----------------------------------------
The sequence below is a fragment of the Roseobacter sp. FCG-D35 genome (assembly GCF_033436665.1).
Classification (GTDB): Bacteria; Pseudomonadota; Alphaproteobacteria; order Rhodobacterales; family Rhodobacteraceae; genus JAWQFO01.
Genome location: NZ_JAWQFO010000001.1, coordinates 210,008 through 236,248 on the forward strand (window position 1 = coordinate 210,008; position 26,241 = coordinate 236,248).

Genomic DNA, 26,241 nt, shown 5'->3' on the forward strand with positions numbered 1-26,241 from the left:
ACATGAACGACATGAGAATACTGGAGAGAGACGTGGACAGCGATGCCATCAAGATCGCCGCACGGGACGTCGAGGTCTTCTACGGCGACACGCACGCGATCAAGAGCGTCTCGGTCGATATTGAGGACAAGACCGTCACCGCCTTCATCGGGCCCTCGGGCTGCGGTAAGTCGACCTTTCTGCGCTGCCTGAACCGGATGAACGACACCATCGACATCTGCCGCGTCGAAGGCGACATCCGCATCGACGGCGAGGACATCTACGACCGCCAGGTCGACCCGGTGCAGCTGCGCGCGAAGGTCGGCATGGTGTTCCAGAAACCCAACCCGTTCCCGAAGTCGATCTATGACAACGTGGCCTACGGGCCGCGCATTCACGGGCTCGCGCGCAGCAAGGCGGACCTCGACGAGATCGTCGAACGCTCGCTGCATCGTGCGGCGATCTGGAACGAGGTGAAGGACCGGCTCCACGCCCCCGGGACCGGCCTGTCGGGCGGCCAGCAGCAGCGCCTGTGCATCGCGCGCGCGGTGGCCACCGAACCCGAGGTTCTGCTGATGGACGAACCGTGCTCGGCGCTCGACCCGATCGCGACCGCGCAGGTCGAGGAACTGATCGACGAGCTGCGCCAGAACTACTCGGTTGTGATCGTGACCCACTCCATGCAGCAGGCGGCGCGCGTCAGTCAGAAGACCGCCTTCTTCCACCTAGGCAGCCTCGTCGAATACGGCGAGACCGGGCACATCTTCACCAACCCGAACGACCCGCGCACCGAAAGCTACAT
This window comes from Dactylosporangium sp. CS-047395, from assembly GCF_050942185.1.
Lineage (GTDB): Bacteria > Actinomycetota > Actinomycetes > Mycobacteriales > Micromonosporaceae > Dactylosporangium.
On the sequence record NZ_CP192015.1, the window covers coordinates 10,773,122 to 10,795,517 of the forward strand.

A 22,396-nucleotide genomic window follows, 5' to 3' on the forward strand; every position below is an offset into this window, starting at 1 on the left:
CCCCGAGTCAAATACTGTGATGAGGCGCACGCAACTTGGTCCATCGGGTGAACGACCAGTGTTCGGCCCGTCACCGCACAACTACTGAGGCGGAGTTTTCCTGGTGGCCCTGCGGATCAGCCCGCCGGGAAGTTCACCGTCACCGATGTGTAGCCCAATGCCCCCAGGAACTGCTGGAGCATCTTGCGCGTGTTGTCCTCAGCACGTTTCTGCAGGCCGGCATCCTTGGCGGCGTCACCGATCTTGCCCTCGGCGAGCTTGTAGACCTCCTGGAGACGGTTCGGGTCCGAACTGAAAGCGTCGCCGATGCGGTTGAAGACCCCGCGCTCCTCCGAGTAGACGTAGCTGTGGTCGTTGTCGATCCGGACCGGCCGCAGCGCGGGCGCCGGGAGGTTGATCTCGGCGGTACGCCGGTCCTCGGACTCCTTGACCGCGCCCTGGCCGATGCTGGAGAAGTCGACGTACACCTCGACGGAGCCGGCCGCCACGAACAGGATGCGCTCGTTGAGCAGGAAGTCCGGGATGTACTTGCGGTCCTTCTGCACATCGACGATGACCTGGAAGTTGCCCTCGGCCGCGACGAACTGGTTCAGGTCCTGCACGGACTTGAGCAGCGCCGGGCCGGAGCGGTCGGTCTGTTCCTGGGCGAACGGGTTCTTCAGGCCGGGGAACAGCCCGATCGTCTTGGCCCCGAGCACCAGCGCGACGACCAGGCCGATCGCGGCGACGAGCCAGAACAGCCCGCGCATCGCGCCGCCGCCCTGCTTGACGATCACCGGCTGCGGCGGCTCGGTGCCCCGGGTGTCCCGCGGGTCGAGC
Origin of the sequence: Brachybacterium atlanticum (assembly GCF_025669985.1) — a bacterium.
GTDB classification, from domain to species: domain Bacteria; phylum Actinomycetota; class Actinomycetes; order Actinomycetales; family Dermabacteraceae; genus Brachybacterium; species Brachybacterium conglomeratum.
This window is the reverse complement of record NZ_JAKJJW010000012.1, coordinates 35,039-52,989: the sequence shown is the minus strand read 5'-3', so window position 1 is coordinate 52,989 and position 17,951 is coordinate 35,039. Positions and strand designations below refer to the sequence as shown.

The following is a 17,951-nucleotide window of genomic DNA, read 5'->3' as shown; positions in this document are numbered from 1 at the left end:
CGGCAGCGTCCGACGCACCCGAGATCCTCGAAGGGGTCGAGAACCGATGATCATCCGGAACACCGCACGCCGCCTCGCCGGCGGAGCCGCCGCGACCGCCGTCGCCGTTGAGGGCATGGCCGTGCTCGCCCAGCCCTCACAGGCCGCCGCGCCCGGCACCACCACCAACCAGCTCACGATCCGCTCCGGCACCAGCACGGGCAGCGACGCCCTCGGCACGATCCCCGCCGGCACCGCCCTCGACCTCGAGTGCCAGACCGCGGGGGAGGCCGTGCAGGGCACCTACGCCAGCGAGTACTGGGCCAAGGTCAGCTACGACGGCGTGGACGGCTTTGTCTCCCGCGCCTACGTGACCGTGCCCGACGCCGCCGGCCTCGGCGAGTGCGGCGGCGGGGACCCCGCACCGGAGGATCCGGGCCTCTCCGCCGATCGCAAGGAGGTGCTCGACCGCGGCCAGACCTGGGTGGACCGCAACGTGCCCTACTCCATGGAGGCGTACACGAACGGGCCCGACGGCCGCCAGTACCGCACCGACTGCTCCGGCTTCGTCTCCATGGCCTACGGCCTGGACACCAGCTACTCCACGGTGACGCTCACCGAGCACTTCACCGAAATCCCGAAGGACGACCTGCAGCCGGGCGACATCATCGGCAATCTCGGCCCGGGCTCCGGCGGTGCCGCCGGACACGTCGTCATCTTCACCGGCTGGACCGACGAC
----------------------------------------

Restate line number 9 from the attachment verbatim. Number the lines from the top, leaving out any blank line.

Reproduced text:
A 22,396-nucleotide genomic window follows, 5' to 3' on the forward strand; every position below is an offset into this window, starting at 1 on the left: